We interviewed the interviewer.
Later this month, Marc Fennell (The Feed, triple j, Radio National) will host two workshops at Hybrid World Adelaide: one on podcasting, and the other on interviewing. We caught up with him to chat about his unconventional journey into the media, the interviewers that inspire him, and what people can expect when he comes to Hybrid World Adelaide.
On his Hybrid World Adelaide workshops:
“With the podcasting one especially, I want people to come with their half-baked ideas. I’d love for people to come in with an idea, and see if we as a group can move it to a stage where they can make it. So we’ll be listening to lots of examples of different kinds of podcasts – whether it’s conversation podcasts, or out-and-about interviews, or narrative podcasts, even drama… and pick apart why they work, why they don’t, why people respond to them and how you get people’s attention.
The interviewing one is going to be a lot more about examples, and trying to tap into the psychology of how you get the best out of a person. There’s a lot of really granular details about how to structure an interview and how to get things out of people, whether they’re a very famous person, or a controversial person, or just an everyday Australian who has a great story to tell… I want it to be something where the person that walks into the workshop comes out at the end with a whole bunch of really usable bits of information, and they can go off and make the next masterpiece out of Adelaide.”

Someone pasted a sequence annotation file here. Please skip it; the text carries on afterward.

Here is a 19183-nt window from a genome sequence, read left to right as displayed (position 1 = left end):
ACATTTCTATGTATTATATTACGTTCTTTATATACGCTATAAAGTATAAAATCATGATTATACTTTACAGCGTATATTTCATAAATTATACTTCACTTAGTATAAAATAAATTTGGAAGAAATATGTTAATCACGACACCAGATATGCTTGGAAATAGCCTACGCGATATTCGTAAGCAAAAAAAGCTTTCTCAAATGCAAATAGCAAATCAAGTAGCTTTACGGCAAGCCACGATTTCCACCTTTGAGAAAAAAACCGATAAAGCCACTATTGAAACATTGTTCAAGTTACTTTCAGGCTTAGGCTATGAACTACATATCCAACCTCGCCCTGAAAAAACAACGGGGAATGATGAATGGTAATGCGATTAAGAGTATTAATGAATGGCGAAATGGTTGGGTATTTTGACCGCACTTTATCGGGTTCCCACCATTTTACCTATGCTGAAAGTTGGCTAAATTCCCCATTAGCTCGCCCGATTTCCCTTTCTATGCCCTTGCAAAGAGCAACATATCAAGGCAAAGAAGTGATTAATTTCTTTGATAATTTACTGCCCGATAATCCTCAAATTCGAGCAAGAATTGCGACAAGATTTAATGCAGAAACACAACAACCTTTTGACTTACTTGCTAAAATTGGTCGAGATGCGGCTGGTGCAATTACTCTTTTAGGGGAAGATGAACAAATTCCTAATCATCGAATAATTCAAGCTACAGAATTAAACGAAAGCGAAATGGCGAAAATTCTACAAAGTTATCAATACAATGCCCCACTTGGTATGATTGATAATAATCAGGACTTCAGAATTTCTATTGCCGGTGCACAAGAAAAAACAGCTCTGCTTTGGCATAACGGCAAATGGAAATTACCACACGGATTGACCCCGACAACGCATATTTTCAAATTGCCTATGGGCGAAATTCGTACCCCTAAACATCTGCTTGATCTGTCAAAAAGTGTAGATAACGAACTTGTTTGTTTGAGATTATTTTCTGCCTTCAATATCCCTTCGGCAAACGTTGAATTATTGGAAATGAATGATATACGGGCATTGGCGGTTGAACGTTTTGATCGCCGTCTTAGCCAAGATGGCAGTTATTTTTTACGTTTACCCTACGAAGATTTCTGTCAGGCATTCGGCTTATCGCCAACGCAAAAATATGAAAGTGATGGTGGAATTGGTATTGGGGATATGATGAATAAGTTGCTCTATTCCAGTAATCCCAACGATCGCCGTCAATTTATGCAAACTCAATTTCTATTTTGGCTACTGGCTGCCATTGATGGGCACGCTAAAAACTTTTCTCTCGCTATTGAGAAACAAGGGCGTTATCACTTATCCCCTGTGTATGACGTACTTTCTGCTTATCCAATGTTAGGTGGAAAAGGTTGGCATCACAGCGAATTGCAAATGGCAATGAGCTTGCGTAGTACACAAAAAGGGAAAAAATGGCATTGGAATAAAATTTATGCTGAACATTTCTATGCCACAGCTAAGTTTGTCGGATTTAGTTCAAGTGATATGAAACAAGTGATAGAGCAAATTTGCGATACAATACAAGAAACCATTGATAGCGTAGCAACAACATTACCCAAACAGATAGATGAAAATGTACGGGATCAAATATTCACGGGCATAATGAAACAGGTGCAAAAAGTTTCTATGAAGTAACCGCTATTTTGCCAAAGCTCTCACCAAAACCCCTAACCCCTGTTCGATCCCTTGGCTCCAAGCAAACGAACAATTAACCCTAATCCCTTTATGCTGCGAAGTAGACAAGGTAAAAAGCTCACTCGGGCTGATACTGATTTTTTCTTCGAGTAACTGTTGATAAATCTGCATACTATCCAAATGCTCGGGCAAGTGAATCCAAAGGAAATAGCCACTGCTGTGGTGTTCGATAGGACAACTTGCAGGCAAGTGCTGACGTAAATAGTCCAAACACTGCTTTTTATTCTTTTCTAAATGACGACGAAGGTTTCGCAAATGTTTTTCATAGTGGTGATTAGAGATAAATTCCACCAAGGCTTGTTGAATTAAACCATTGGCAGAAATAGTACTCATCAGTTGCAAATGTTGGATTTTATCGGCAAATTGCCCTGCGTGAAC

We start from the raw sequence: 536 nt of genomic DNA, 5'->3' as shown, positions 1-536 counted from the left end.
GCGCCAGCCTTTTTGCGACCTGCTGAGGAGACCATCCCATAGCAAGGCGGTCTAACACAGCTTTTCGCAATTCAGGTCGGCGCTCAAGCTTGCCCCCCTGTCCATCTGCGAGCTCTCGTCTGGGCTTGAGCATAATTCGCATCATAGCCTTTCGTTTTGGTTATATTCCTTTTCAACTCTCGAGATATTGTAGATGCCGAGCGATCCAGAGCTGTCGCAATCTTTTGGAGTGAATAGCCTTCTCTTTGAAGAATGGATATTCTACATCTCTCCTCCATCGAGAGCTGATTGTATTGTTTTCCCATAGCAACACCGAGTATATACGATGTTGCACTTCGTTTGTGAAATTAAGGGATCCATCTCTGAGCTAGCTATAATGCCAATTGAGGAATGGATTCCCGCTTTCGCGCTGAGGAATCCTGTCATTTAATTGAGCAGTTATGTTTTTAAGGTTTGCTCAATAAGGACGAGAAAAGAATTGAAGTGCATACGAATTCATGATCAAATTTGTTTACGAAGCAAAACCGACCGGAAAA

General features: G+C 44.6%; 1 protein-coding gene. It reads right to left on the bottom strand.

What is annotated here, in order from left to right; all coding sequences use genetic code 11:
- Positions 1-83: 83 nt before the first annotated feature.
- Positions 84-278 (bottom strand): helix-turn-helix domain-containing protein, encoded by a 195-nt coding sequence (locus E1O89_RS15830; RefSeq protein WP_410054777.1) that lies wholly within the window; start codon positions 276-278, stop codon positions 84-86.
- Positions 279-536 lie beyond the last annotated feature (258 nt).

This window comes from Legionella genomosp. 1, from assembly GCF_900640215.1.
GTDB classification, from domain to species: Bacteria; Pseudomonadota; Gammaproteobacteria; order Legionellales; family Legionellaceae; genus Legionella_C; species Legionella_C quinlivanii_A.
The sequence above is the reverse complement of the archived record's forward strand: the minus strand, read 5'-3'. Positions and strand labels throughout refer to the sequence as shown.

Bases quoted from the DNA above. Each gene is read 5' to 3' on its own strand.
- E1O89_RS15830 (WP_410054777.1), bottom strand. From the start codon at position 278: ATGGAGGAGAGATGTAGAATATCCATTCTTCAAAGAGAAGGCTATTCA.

Tickets to Marc’s workshops available here.
On starting out as a broadcaster:
“The funny thing is, I don’t have any qualifications. The story of how I got into the media is a strange one: I decided I was going to be a graphic designer by day, and a filmmaker by night. I don’t know why it had a day/night separation… then, I stumbled across a community radio station who taught me broadcasting, and after that I did three months of uni and was approached by SBS to do a rebooted version of The Movie Show.
I signed my contract for that when I was 18. They didn’t know how young I was at the time; later when they found out, I think they were alarmed by hiring someone so young. And I just never went back to uni.”
On his interviewing philosophy:
“I’m interested in anybody that has a story… some of the best-performing interviews that I’ve done in the last five years were not famous people. They were ordinary, everyday Australians who’d had something insane happen to them.
I don’t have a problem being combative if I feel the moment requires it – if they’re saying something that needs to be challenged – but it’s not necessarily what I’m looking for. I want to know what makes people tick. Everything you’re doing is about trying to find out, what was the thought process there? When that happened to you, what was going through your head? What motivated you to make those choices? That’s the stuff I’m interested in.”
On what interviewer inspires him:
“The really direct example is a Canadian broadcaster by the name of George Stroumboulopoulos. He had an interview show that ran for many years on CBC, and it is the best. Hands-down, it is the best profile-interviewing show that has ever existed.
He had this wonderful manner about him that I found super inspiring, and he was very casual, chill, had a live audience but absolutely knew how to make it feel like there were just two people talking in a room. It’s an absolute masterclass in how to get the best out of people.”